It’s been bugging me for months that we are still talking about a ‘food price crisis’ even though world commodity prices, including food, have come down a long way since their peak in mid 2008. Should we still be talking about 150m people being pushed below the poverty line by high food prices? Won’t they have reemerged from poverty as food prices come down again? In turns out that the answer is no – retail prices seem to have become delinked from world prices, according to a new FAO database.
According to the FAO’s Henri Josserand, ‘Although prices for all 55 countries have declined somewhat in the second half of 2008, they have, in the vast majority of cases, declined relatively much less than have international food commodity prices. Since most of the countries in the sample of 55 are low income, net importing countries, the obvious implication is that the ‘food crisis’ is indeed far from being over, for poorer households in these countries, which spend the better part of their incomes on food.
The reasons for this ‘stickiness’ are not fully understood at this time. We hypothesize that there are several factors, possibly interacting in complex way. So far, we have not found any set of explanatory variables that apply to the whole sample. Actually, we are pretty sure that understanding the reasons will require in-depth analysis at the national or regional levels.’
According to a summary in the Financial Times, ‘Retail rice in Malawi was quoted at 210 kwacha ($1.50, €1.11, £1.05) a kilogram, almost double that of a year ago. In Zambia, white maize, the main staple, cost in local markets 28,185 kwacha ($4.97, €3.69, £3.48) per 20kg, up from 17,500 kwacha a year ago.
In Kenya, wholesale maize prices were at $367 (€273, £258) a tonne, up from $222 a year ago, while in Burkina Faso, the cost of sorghum, the country’s staple, had risen to 13,500 CFA francs ($27.71, €20.58, £19.43) per 100kg, up from 11,500 CFA francs a year ago.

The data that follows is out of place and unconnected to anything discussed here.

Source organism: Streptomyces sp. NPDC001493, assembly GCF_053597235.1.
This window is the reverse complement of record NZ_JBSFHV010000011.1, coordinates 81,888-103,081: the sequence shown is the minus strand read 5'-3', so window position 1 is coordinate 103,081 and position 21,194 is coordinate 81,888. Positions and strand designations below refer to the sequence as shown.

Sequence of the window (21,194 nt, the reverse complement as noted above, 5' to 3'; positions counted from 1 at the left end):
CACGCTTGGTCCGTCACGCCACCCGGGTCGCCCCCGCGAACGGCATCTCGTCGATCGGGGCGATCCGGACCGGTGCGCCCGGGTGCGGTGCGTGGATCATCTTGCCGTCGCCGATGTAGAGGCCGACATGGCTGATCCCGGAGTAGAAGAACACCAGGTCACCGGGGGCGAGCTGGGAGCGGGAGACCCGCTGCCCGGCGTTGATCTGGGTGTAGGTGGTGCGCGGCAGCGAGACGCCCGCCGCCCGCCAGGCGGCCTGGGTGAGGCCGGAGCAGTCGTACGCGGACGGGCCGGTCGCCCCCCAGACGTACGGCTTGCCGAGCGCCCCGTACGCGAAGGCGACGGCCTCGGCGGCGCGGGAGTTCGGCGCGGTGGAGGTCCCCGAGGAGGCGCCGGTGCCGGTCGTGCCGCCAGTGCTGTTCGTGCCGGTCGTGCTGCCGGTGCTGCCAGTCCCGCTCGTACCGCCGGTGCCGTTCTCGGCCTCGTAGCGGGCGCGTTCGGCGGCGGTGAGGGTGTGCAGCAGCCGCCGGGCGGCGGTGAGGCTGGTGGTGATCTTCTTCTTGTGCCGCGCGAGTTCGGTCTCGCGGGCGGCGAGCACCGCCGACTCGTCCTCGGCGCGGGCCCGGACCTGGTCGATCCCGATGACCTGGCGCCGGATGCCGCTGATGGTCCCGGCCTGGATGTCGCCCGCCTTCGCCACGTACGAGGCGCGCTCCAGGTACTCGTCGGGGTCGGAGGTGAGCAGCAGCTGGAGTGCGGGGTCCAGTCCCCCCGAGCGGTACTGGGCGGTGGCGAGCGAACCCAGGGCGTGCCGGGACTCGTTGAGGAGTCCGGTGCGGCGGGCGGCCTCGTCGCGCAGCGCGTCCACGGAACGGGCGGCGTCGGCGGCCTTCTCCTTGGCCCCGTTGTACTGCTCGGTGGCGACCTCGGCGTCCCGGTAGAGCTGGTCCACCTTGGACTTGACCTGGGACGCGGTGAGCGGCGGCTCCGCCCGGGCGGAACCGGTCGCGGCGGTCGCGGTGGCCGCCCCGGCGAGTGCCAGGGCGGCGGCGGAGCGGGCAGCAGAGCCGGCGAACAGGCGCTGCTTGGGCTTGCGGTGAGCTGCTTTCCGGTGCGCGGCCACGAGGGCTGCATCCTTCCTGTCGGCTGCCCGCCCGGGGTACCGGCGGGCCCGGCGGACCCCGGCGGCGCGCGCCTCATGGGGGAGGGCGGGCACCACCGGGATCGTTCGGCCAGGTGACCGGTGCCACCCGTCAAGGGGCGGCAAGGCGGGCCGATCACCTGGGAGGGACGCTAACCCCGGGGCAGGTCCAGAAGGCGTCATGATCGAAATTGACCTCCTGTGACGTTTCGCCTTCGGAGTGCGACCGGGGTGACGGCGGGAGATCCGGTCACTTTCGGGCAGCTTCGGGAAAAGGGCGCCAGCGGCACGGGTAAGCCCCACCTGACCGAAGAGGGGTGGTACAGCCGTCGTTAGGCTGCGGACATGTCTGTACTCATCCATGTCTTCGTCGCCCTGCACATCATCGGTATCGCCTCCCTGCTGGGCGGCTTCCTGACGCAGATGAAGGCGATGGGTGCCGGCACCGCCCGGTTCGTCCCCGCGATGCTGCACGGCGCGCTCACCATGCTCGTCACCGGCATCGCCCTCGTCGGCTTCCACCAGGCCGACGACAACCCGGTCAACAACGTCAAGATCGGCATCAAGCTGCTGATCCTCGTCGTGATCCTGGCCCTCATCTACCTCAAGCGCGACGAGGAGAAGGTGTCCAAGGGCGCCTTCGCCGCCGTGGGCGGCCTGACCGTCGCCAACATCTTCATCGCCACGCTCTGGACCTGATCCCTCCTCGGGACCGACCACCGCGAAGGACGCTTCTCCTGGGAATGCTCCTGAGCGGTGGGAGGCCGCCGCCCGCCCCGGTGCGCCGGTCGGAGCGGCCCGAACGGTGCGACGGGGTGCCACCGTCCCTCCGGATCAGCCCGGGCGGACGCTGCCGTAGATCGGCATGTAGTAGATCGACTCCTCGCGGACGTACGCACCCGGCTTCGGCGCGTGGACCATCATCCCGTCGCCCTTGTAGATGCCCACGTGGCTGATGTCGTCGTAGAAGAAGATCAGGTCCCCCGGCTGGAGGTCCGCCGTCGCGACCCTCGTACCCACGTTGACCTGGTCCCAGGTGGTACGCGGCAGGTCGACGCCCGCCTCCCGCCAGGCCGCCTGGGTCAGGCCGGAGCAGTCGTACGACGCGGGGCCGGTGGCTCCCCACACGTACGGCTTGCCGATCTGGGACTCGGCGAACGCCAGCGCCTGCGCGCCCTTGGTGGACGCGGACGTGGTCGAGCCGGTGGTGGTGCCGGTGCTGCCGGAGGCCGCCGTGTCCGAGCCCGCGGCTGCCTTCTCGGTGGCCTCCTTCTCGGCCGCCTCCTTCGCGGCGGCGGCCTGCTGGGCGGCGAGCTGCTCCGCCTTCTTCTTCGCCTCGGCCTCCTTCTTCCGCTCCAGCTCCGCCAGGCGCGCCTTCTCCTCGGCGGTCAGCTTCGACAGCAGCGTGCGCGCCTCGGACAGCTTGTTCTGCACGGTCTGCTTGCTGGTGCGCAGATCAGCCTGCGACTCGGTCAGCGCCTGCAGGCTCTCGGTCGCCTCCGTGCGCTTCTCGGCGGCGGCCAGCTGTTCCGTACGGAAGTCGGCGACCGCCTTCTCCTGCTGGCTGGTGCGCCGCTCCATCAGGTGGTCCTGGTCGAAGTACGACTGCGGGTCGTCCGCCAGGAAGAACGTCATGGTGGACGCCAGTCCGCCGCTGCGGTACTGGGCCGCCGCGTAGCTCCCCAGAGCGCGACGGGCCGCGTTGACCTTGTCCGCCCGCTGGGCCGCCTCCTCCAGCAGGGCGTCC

The situation was similar in Central America, where prices remained at levels similar to last year in spite of a drop in international benchmarks. However, food prices had fallen in most Latin American countries.
In Asia, local food prices were mostly higher than a year ago, although they had fallen in a few countries, including China. The cost of rice in India had risen to 22 rupees ($0.43, €0.32, £0.30) a kilogramme, from 18 rupees a year ago. The cost of wheat in Pakistan, the country’s staple, was 24 per cent higher than a year ago.’
There goes the silver lining – the global economic crisis has not just hit growth, government revenues, remittances, jobs etc etc, but it has not even brought down prices for poor consumers (although it’s hard to imagine that this stickiness will persist for ever) – the rise in global hunger experienced in 2008 will persist as one shock is laid on top of another that has already left poor communities vulnerable and hungry. What about farmers, especially small producers? Are they seeing the prices they receive fall in line with world markets, or stay high along with retail prices? The FAO is collecting data on the link between world and farmgate prices, but it is not yet ready.
To add to the confusion, an agriculture guy from the World Bank recently told me that his real worry was volatility, not absolute prices. Many large farmers planted at the top of the market, paying big money for fertilizers etc, but have now lost money as crop prices have fallen. His concern is that they will not be planting this time around, and output may fall.